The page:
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Wills & Claims Against an Estate

June 11, 2020


The basic requirements for a valid Will can be found in s 11 of the Wills Act 2009: A Will must be in writing, signed, and witnessed correctly by two independent parties.

 

Further to these requirements, the testator must be of sound mind, free from duress or influence, and over 18. In certain circumstances, the High Court may declare a document that does not strictly comply with these requirements to be a valid Will.

 

Provided the validity requirements are met, probate will usually be granted, and the estate will be distributed in accordance with the Will. However, this does not mean that the wishes of the testator are invulnerable to challenge.

 

 

Challenges to a Will 

 

These could be made:

 

1. Under the Family Protection Act 1955 - on the basis the testator had a moral duty to provide for someone and failed to do so;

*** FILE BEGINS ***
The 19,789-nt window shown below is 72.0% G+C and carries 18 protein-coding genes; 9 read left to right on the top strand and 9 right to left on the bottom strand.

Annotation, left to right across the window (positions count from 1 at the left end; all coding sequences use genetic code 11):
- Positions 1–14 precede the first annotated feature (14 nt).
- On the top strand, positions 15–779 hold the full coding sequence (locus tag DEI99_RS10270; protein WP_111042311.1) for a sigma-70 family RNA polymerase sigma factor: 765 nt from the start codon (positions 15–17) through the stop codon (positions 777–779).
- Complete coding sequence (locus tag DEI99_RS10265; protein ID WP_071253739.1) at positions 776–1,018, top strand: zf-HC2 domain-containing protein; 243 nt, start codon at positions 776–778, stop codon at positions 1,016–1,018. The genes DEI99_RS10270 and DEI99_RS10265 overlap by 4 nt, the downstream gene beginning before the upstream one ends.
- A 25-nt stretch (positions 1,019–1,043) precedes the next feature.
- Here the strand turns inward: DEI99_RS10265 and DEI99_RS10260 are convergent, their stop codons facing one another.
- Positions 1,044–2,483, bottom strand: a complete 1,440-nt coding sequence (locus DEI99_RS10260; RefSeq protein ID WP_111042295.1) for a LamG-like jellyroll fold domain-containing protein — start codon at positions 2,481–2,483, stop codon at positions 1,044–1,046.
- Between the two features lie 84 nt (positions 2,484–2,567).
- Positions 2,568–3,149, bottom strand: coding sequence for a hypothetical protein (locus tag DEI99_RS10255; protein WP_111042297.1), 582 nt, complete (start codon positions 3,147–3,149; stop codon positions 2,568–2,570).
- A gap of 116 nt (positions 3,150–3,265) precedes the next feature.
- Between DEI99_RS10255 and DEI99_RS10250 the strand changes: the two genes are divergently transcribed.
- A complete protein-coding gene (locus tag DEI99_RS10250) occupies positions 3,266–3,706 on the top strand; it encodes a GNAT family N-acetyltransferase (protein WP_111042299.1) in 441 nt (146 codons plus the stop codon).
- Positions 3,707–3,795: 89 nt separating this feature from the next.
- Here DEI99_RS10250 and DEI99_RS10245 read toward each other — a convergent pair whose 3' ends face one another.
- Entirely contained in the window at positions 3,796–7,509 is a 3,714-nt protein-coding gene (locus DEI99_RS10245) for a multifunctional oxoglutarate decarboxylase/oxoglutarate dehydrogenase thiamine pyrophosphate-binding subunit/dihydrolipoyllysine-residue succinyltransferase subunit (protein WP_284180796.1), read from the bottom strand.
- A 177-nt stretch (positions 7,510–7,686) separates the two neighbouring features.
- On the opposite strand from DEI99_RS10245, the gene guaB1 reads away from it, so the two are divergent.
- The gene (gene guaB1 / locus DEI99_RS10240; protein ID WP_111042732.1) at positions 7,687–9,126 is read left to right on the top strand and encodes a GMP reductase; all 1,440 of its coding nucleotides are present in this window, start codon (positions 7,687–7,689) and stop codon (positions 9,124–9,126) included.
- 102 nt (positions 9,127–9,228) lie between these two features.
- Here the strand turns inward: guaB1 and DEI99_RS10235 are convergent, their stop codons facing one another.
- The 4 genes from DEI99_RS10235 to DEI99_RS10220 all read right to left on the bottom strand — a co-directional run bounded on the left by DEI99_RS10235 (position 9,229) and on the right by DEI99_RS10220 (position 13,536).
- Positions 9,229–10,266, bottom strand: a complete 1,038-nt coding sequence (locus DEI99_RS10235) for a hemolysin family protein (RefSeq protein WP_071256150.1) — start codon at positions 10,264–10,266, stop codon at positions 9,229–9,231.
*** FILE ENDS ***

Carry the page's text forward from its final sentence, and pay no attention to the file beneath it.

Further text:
2. Under the Law Reform (Testamentary Promises) Act 1949 - if the testator promised to provide for someone in their Will in exchange for goods or services and neglected to do so;

 

3. For lack of testamentary capacity, fraud or undue influence at the time the Will was made;

 

4. On the grounds the formal requirements for a Will had not been complied with;

 

5. Under the Property (Relationships) Act 1976 - by a spouse or de facto partner for a greater share of relationship assets;

 

6. In circumstances where two parties agreed to create mutual Wills and one party has died without having done so;

 

7. A caveat can be lodged in the High Court to require an executor to formally prove the Will; or

 

8. In some other circumstances. 

 

 

Will makers should carefully consider potential claims against their estate and make allowance accordingly. 

 

If you believe you may have grounds to challenge a Will or estate, or if it is time to update your Will or review your estate planning, contact our experienced team on reception@becker.co.nz to discuss your matter further. 

 

 

Nina Becker

Staff Solicitor

 

 

Disclaimer: The information contained in this article is general in nature and not tailored to your personal circumstances. It is only current as at the date posted and should not be relied upon as legal advice. If you require legal advice, please contact us for further assistance.